Special to SEGAZINE
The online retailer Newegg has lost a patent case centering on web encryption, after a Texas jury rejected its argument that a claim from the company TQP Development was invalid. The jury ordered Newegg to pay $2.3 million less than half the damages TQP had sought.
The result is a resounding victory for TQP, widely seen as a “nonpracticing entity” whose sole source of income is settlements and legal fees related to its patents. Retailers and others often term such firms “patent trolls,” as NPR reported this summer.
The verdict could also put a chill into other companies who might consider fighting TQP’s claims, particularly because Newegg is seen as a consistent opponent of patent trolls. The patent in question relates to a common method of securing customers’ privacy in online banking and commerce.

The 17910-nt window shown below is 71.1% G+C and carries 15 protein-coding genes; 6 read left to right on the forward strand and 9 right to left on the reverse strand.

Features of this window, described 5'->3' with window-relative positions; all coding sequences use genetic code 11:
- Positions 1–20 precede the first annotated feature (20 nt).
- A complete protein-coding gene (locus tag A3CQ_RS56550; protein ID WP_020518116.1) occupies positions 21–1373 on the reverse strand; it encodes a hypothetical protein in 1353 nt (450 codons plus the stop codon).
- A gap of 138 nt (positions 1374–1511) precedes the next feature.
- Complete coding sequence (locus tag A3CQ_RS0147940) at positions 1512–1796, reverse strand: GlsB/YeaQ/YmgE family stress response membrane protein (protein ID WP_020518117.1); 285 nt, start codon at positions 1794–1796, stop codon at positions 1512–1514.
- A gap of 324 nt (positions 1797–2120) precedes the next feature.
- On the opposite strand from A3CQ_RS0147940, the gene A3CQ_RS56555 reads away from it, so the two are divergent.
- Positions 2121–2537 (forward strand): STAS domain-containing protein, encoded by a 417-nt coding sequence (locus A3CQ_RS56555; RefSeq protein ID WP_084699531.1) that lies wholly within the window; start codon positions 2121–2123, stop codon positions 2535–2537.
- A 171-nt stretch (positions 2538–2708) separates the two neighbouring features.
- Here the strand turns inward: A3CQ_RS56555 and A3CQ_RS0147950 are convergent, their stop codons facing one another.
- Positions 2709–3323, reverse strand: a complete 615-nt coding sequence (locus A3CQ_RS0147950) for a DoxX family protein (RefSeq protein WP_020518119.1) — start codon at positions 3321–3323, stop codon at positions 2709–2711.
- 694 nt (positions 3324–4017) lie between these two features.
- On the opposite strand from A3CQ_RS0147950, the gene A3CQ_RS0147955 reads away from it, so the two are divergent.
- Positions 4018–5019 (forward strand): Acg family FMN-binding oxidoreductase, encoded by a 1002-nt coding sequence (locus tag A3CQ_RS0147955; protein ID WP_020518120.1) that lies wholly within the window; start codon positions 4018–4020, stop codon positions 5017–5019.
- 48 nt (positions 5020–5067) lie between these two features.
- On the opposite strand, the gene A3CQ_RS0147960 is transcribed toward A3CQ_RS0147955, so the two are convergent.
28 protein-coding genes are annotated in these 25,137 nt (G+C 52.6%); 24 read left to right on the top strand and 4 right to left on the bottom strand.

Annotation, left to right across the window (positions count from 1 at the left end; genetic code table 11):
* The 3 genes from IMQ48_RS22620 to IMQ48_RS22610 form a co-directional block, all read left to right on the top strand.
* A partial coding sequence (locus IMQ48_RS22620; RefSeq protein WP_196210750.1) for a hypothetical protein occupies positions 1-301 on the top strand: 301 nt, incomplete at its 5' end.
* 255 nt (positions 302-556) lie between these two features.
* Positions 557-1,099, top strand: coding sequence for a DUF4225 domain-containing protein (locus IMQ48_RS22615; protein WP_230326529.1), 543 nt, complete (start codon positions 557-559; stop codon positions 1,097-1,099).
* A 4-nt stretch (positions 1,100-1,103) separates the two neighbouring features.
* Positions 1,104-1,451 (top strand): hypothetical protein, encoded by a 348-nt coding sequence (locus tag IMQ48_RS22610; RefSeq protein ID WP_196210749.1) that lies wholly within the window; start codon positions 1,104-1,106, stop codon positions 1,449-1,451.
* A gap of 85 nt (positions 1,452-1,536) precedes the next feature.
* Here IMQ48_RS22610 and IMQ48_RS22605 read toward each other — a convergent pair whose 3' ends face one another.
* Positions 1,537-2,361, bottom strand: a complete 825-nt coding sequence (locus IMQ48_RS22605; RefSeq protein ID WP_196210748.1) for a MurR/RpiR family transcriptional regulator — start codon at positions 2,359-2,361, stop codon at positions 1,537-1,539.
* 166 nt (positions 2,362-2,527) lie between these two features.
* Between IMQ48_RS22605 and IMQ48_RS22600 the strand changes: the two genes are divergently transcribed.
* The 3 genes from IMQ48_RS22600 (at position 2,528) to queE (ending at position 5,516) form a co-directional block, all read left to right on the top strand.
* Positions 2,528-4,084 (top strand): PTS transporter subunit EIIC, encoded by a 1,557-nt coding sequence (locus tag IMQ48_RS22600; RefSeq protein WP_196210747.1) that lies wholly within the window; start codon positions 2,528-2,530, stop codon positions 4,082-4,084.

TQP has previously wielded the patent, which it acquired in 2006, to extract more than $40 million in settlements from Microsoft, Amazon, and scores of other companies. Newegg says it will appeal the verdict, which followed several cryptography experts’ testimony on its behalf.